A Telescope opens new worlds

Filed in Birding, Expert Articles, Wildlife Tours by on November 11, 2013

TWG_story_birding01imgIn the happy Vail Valley, we are rich in many ways. We experience an unparalleled quality of life, choice terrain on which to play, and a wonderful climate that compliments our playful lifestyles. This is a place where it is not uncommon to see a mountain bike on top of a car that costs more than the car. It is not uncommon to see friends in a high-tech shell jacket that costs over $400. While ski equipment is super-pricey, many people don’t flinch at having the latest and the greatest. Still others spare no expense on their cars and trucks. But what I find amazing is how come more people don’t own really nice telescopes? Both binoculars and telescopes offer us a chance to enhance our vision of the world around us. They are especially great tools for viewing birds and wildlife, and it is nearly universal that we all love animals. Eagle County is a great place to be if you love animals because on any given winter day, if you know where to look you can see elk, bighorn sheep, mule deer, bald eagles, golden eagles, over-wintering ducks and native songbirds. If you’re lucky you’ll catch a view of a beaver, muskrat, or coyote on the ice of the Eagle or Colorado Rivers. Unlike photography that may capture a permanent image, and unfortunately often a compromised image, viewing through a telescope is live, up-close, crisp and highly personalized. When you peer through the scope, you are the only one who is going to see that view at that moment. While binoculars may take you eight to ten times closer to the animal or bird, a telescope takes you sixty times closer. This magnification gives you the ability to see detail much like the eyesight of a predatory bird such as a falcon, a hawk, or an eagle. Even though we all live in the same world, I’m sure the world must have a lot more detail through an eagle’s eye. Using a scope also allows you to keep your distance from wildlife. The best way to observe wildlife is when they aren’t paying attention to your presence and going about their normal routine. It is important not to disturb wildlife, especially in winter, when conservation of energy can mean the difference between life and death. The best way to find wildlife is to start by using your naked eye. It is surprising how when you put your mind to it, your brain picks up on patterns in the landscape that reveal wildlife and birds. For instance, to find elk or bighorns you look for the color of their tan rumps. Or you can search for a pattern such as an upside down horseshoe shape of an animal grazing. Similarly, you can scan across the top of a sagebrush community to reveal mule deer and coyotes. When I look for bald eagles, I look for splotches of white in the limbs of large cottonwoods or in the tops of standing dead trees near a river. The easiest way to pick up on seeing wildlife is through movement, such as a flying bird or a fleeing deer. However, it is often the case that wildlife sees you long before you see it and then holds still to camouflage itself. If you can use vegetation to conceal your presence, your wildlife watching experience will usually be more rewarding because the animal will most likely not pay attention to you. TWG_story_birding01imgbOften concealing yourself in the interior of a vehicle is ideal for viewing because animals view cars as things, while they view us two-leggers as predators. You can even get a window mount for your telescope that mounts on a rolled-down window. Once you pick up on wildlife with your naked eye, take a quick look through your binoculars. You may notice more than you originally saw, or it may be the only glimpse you get if the animal or bird decides to hide or fly away. When using the scope, start on the lowest power of magnification. This gives you the widest field of vision to find the animal with relative ease. Once it’s in your sight and you adjust the focus, zoom in closer to get more detail. Keep in mind that in low light or in snowy conditions, zooming in too much will cause the image will distort, so use discretion. A telescope on a full-sized tripod opens up new worlds for us to view. There is real satisfaction in seeing the rippling muscles in a bighorn ram, the peaceful expression of a yearling bull elk, or the serious glint in the eye of a golden eagle. These views are inspiring on many levels, and makes wildlife watching a special experience for singles, couples, and families alike. Wildlife watching with binoculars and a telescope gives you one more way to get out there and see your world.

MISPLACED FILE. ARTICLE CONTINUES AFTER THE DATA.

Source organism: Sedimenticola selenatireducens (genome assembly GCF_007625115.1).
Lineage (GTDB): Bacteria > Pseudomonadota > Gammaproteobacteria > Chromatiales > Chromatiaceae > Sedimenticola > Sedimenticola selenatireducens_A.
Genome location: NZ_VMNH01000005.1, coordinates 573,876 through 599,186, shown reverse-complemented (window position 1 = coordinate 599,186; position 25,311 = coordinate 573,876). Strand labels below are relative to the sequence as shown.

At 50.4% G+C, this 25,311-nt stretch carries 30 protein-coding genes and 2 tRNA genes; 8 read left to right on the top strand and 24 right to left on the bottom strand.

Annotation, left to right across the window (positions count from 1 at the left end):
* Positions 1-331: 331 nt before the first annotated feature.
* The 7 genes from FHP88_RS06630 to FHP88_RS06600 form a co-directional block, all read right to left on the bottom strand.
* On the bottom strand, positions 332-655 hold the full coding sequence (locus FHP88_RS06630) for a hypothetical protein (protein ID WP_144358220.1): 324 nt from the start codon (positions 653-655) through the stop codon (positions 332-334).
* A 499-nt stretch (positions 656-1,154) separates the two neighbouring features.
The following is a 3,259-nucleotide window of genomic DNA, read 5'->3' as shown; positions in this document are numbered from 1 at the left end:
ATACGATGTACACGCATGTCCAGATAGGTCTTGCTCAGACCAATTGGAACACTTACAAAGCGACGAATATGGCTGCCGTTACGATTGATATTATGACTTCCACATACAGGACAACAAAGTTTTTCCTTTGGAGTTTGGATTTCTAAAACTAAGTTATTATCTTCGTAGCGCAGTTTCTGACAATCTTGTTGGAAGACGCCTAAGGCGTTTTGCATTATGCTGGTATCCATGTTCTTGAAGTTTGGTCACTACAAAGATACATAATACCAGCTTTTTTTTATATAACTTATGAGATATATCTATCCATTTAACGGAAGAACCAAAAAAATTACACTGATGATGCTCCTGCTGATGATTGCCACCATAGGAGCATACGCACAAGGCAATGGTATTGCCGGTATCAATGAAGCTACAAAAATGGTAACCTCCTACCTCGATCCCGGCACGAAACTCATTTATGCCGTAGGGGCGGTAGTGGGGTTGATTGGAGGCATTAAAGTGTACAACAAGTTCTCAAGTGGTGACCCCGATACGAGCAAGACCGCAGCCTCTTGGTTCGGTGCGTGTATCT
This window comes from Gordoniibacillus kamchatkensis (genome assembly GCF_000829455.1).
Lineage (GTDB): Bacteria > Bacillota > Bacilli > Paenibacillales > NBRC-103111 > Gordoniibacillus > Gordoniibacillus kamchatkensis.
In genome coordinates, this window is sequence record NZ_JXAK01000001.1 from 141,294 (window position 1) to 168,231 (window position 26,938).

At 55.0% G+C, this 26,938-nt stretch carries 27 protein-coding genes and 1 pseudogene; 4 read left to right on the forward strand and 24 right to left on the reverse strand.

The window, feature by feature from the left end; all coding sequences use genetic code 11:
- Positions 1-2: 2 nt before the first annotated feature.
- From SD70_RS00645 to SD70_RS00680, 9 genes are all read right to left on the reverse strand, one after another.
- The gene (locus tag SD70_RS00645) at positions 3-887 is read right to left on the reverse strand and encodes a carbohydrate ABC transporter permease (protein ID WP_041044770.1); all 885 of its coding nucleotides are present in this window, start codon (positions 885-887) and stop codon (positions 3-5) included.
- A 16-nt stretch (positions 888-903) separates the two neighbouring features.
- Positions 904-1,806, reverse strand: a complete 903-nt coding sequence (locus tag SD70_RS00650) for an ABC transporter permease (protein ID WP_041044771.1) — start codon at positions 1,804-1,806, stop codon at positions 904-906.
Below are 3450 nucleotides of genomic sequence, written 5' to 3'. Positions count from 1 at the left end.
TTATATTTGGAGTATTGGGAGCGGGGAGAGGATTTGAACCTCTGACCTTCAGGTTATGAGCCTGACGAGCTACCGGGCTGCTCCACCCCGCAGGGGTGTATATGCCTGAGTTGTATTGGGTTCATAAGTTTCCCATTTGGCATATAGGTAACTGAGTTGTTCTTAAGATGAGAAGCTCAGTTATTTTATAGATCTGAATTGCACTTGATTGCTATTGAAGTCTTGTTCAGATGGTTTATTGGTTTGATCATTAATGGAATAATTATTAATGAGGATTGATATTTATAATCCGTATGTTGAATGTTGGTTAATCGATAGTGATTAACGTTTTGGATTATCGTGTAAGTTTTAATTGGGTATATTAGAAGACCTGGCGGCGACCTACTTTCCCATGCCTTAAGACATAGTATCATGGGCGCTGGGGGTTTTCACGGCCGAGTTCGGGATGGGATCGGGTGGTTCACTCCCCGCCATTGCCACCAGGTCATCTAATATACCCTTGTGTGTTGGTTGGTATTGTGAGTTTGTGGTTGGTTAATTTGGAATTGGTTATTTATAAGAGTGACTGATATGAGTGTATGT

Comments are closed.